He also discussed renewable energy, explaining that wineries, for example, would not be able to produce what they needed in the way of electricity from solar alone because the sun doesn’t shine 24/7/365. We can generate more electricity for the wineries, with natural gas thereby helping tourism expand (not to mention the economic contributions of natural gas in allowing farmers to pay the taxes on their land and hold onto it).
You can watch all of Terry Engelder’s presentation below.
Post debate there was a question and answer session where audience participants wrote down questions on index cards and the moderator read them to Engelder and Ingraffea. While this method was effective in getting rid of repeat questions it was sometimes difficult to hear the question being asked. This occurred with our question, as it involved some prelude.
Our full question (drafted by Joe) was as follows:
Mr. Ingraffea, I attended a recent lecture you gave to a classroom of students at Cornell. The presentation was about how developing shale gas was not a route we should be taking right now and that, instead, we should be investing in other energy. After your presentation you posed a question to your class asking them what other kinds of energy could be used to offset the need to develop natural gas. Many answered by saying fossil fuels should be taken offline and renewable energy should be ramped up to cover our energy needs. You and I both know cheap abundant energy is a necessity, especially with our energy needs increasing every year. You then unveiled your idea to slowly bring fossil fuel burning offline and to supply that energy using nuclear energy. As you know nuclear energy needs a fuel – uranium. My question to you is that with the uranium lode recently found in Virginia and that state’s intent to develop this resource, do you support this development of the fuel needed for nuclear power?
Ingraffea inexplicably denied ever saying ramping up nuclear is a way to offset the energy being produced from fossil fuels. He then went on to bash Energy in Depth and accuse us of taking things out of context. Here, however, is what Dr. Ingraffea said during his presentation at Cornell, when he asked his class if they’d like to see his predictions on addressing climate change:
…20% decrease in energy needs in the United States, small scale hydro, importing hydro from Canada, increase biomass, more nuclear (don’t shoot me), no coal, drastic decrease in fossil fuels… (44:45)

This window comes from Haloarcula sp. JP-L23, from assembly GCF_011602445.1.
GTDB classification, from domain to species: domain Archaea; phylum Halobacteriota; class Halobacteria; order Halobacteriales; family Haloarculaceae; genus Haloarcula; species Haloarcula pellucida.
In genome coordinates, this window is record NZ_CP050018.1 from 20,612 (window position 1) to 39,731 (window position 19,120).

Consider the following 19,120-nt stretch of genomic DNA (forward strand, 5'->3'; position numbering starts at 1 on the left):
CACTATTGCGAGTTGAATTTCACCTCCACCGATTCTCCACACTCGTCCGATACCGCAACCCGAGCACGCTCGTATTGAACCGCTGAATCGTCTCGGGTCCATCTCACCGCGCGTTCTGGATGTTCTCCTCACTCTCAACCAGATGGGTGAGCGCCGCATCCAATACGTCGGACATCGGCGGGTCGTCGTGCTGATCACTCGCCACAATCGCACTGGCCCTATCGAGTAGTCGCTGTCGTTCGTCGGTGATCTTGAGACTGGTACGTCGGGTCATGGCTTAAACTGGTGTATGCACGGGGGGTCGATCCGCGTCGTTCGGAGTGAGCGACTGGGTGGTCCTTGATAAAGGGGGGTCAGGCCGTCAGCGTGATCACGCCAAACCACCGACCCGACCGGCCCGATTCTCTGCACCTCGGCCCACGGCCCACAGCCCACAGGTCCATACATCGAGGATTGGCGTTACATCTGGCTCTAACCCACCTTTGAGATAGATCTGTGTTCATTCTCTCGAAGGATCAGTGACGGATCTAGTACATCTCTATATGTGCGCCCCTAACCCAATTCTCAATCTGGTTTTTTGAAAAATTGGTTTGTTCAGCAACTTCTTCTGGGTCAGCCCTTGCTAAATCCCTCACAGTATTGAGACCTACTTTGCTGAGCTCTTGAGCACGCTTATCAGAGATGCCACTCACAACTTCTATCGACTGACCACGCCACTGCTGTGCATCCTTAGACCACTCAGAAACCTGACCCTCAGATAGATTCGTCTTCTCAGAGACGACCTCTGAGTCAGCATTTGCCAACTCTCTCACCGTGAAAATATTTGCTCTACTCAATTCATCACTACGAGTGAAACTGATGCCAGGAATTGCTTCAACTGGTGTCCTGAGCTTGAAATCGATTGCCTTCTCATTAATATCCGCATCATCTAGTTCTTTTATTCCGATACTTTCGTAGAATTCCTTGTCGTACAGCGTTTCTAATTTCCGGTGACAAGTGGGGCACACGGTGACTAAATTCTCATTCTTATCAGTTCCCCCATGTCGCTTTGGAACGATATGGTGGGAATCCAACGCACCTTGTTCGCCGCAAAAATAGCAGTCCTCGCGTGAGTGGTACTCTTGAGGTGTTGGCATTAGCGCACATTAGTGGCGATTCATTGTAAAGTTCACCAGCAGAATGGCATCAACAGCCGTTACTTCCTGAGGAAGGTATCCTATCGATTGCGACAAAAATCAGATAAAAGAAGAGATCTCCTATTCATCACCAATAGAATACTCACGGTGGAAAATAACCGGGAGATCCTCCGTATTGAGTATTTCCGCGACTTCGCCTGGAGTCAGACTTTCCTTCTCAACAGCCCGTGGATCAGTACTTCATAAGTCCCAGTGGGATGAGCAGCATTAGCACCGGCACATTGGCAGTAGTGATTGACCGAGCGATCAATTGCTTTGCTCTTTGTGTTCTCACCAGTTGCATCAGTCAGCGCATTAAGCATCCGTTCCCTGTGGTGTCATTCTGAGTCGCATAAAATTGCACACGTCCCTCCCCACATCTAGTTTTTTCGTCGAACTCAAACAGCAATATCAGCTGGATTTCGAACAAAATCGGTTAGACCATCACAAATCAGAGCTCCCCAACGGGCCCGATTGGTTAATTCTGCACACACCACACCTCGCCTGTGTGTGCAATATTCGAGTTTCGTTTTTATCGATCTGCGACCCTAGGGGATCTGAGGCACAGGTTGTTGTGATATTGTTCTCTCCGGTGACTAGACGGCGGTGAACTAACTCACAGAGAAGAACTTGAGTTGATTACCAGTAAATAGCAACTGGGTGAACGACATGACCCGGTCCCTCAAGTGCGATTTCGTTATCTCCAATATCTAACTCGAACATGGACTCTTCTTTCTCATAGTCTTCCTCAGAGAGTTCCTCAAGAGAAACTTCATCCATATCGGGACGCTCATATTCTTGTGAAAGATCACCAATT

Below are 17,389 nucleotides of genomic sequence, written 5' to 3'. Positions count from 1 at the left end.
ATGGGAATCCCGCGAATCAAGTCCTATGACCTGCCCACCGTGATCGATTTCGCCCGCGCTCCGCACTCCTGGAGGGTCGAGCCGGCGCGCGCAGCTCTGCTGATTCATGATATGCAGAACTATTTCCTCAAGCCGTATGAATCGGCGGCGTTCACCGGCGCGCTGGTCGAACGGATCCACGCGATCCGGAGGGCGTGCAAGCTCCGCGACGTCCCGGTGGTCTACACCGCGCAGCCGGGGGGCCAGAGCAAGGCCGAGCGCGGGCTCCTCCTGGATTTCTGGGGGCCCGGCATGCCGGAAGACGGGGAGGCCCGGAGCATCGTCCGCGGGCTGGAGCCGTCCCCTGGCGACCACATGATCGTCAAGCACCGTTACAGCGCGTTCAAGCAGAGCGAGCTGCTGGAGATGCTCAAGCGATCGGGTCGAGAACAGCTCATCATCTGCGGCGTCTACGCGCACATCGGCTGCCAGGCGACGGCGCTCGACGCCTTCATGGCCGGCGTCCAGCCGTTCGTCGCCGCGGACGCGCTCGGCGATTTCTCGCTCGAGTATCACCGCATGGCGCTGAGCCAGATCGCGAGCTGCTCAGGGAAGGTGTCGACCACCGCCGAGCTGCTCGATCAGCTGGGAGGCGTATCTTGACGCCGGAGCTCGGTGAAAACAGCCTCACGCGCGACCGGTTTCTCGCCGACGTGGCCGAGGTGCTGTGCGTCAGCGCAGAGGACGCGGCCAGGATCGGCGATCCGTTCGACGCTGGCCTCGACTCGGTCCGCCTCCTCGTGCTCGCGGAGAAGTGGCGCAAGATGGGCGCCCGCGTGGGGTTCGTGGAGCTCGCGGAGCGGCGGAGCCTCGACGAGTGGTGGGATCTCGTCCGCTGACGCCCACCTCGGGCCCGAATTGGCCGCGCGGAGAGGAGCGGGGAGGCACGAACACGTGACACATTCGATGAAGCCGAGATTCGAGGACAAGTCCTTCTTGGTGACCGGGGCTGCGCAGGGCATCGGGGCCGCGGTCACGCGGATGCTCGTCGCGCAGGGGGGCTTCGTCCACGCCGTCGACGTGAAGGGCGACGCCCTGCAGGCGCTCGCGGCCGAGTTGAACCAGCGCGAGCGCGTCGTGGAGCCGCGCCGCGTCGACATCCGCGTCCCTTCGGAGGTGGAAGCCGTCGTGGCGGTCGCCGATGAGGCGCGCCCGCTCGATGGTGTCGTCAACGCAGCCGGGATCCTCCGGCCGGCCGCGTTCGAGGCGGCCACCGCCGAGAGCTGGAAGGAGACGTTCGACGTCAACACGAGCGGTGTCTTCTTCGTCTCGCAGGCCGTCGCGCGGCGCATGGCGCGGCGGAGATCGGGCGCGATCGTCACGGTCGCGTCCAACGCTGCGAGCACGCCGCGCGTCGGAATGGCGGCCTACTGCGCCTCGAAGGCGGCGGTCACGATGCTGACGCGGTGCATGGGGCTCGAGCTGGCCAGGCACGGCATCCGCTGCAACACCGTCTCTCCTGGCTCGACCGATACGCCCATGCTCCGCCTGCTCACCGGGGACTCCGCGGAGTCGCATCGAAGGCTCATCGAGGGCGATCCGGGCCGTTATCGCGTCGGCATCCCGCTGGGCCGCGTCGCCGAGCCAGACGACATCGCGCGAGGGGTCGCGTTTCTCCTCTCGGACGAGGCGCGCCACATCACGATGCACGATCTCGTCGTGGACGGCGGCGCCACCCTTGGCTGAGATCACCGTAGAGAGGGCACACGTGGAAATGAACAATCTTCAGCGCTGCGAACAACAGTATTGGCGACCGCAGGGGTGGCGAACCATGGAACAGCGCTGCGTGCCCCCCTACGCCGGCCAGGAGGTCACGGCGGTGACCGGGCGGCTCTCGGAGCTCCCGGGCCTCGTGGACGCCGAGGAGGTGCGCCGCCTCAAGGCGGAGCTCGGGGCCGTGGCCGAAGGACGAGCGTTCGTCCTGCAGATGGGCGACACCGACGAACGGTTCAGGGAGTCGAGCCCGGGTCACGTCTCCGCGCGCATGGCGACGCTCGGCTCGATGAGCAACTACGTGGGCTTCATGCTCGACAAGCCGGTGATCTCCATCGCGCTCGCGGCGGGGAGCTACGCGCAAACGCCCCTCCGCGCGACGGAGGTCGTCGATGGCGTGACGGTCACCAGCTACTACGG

Here is the video of him offering these predictions, while asking his class not to laugh:
So we know Tony Ingraffea did say this. Yet, when, when he “answers” our question, he explicitly denies ever saying it. See video below:
Ingraffea did offer nuclear energy as part his solution for addressing climate change. That much is clear. Is he a fan of nuclear? Obviously, not, but that’s the point isn’t it? His predictions, the ones he relies upon to suggest we can drastically reduce fossil fuel use in the next several years, rely upon a composite of alternatives that only produce what he wants us to believe is possible, if he includes things he says he also opposes. His package, in other words, only works for the moment, until he is confronted with the opposition to nuclear, wind or whatever, at which point he’s against that, too. It reminds us of the opposition by RFK, Jr. to wind power off Cape Cod and his changed position on natural gas. Energy opponents, particularly NIMBY types, are always for something as an alternative until they’re against it.
Following the debate we had a chance to speak to Dr. Engelder about how he thought it went. He stated it was a good opportunity for the two sides to come together and discuss options for our growing energy needs.
Engelder’s final comments can be viewed below.
The debate stayed very composed the whole way through. The sponsors didn’t allow signs or much distraction from the debate and the audience abided by the rules. The audience also had many of their questions answered and it was clear both speakers are enthusiastic about renewable energy for the long-term, but have quite different ideas about the short-term.